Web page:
As districts rely more and more on ride-sharing services, SB 88 is necessary to keep children as safe as they’d be if they rode a school bus, Skinner said.
“All of us should want to make sure that anyone driving kids to school meets certain safety standards,” Skinner said.
Until the late 1970s, school buses were the norm in California. But as Proposition 13 slashed school funding, most districts eliminated or greatly reduced bus service for all students except those they’re required to serve, such as foster youth. In fact, only 9% of California students take the bus to school, one of the lowest rates in the country.
Skinner has been trying to change that, noting the link between chronic absenteeism and lack of transportation to school, particularly for elementary and middle school students. Students who are chronically absent are more likely to lag academically and drop out, with Black, Latino, and low-income students disproportionately affected, according to the research group Attendance Works.
In addition, high rates of chronic absenteeism can mean less money for schools, as districts miss out on funding that’s based on their average daily attendance.
Last year, Skinner introduced a bill that would have required school districts to provide bus service. That bill died, but the state budget included more money for districts to pay for transit, including school buses, passes for local municipal buses and ride-sharing services. That was the impetus for SB 88, Skinner said.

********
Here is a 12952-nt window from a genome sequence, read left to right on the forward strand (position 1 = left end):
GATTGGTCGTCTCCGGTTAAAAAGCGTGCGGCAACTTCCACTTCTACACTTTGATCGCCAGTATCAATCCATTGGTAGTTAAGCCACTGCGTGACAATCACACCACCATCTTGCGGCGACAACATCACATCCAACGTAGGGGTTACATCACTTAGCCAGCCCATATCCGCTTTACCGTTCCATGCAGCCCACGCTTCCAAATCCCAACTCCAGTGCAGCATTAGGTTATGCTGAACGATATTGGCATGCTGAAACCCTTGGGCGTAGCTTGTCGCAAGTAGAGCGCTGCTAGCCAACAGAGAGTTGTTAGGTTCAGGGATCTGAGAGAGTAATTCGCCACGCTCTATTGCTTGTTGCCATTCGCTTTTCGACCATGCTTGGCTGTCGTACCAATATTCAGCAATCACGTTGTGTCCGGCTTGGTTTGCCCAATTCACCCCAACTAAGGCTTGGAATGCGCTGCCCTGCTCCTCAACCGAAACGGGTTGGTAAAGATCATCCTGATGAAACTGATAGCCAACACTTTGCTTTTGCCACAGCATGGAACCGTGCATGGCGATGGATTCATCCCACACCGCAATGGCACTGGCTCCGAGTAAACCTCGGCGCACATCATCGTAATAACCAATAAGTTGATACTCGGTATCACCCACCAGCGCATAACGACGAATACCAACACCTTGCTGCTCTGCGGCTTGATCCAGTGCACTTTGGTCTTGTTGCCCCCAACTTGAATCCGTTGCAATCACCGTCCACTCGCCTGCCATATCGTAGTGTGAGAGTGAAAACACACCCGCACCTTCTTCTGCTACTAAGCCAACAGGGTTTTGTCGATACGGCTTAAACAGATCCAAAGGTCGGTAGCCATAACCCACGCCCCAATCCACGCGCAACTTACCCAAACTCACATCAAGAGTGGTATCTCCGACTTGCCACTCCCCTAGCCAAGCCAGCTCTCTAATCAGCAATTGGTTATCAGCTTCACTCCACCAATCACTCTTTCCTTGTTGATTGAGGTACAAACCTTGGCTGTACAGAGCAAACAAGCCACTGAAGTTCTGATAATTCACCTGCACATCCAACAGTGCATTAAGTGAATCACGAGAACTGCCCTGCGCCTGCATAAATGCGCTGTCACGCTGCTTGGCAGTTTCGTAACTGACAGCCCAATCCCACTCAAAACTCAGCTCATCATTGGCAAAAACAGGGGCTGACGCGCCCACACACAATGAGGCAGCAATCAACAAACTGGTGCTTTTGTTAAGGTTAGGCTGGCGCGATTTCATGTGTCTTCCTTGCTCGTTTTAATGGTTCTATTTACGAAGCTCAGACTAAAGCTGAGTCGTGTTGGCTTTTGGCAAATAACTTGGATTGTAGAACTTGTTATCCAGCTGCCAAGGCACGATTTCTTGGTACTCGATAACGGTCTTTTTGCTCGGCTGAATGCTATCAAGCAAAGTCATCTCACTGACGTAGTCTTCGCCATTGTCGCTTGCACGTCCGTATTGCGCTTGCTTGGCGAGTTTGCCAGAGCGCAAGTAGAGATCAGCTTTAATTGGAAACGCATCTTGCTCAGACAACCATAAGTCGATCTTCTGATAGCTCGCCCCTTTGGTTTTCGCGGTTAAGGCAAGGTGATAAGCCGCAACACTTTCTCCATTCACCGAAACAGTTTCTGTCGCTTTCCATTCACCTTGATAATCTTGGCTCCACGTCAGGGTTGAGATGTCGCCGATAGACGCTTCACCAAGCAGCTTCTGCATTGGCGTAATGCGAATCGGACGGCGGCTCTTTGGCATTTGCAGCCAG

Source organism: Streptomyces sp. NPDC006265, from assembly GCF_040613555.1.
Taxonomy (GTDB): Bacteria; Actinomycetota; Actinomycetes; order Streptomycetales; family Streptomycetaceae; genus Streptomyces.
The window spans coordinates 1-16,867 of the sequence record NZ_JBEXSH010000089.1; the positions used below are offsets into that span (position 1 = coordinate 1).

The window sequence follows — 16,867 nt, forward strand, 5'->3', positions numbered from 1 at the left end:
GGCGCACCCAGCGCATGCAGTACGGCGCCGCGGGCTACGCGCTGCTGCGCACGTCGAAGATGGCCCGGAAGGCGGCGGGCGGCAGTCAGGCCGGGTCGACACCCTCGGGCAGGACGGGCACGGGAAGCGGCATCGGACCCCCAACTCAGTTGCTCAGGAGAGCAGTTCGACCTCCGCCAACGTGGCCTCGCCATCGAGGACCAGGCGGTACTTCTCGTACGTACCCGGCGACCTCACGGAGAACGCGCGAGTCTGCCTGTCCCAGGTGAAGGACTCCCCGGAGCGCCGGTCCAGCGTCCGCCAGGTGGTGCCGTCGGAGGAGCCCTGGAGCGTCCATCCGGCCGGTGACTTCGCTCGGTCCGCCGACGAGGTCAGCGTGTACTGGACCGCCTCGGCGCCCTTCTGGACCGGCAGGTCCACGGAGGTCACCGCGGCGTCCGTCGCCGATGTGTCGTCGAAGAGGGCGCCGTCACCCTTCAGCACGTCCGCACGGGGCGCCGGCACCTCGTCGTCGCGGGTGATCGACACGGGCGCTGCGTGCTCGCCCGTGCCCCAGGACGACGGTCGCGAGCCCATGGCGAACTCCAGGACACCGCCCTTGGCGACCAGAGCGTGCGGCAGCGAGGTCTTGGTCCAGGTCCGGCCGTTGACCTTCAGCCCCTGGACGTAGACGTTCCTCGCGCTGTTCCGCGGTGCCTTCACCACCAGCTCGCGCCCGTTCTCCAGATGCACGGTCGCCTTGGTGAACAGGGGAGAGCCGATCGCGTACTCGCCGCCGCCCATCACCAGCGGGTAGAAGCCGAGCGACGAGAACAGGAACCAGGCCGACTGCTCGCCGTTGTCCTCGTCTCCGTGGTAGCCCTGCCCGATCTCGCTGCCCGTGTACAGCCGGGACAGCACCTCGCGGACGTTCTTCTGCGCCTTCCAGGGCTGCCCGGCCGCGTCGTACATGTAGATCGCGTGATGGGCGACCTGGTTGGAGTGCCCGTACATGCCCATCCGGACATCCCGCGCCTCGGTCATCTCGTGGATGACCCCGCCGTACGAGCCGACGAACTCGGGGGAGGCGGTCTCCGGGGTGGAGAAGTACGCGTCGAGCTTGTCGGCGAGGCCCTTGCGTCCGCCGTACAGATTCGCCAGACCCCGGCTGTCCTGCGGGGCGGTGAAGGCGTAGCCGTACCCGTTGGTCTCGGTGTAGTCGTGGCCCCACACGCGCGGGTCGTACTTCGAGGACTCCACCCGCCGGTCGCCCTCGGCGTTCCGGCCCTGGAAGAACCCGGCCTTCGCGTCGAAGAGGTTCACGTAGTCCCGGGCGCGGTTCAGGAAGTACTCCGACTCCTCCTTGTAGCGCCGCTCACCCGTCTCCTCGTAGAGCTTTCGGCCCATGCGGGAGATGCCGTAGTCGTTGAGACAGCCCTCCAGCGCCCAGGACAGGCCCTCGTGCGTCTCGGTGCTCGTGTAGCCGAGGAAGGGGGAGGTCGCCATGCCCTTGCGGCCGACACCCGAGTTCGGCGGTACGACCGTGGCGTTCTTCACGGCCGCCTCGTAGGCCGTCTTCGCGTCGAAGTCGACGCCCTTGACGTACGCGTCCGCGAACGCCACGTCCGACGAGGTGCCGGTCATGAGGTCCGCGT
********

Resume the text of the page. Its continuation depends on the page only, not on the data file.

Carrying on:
“Now that districts have access to this increased funding, it’s only reasonable to expect they’d meet certain safety standards,” Skinner said.
But the proposed regulations imposed by SB 88 are so burdensome that the company could not continue to operate, said HopSkipDrive’s chief executive officer, Joanna McFarland. For HopSkipDrive drivers to comply with the new safety regulations, they’d have to become employees, which is not the company’s business model.
“(This bill) imposes regulations you’d place on a seven-ton school bus on a driver in their own personal vehicle,” McFarland said. “It doesn’t make any sense. And it could take away transportation options away from thousands of vulnerable students.”
HopSkipDrive drivers already meet strict safety standards, McFarland said. They must pass a background check, have a clean driving record, have a reliable car, be fingerprinted, and have at least five years’ experience as a caregiver. In addition, a navigation tracking system allows parents to monitor the driver’s route.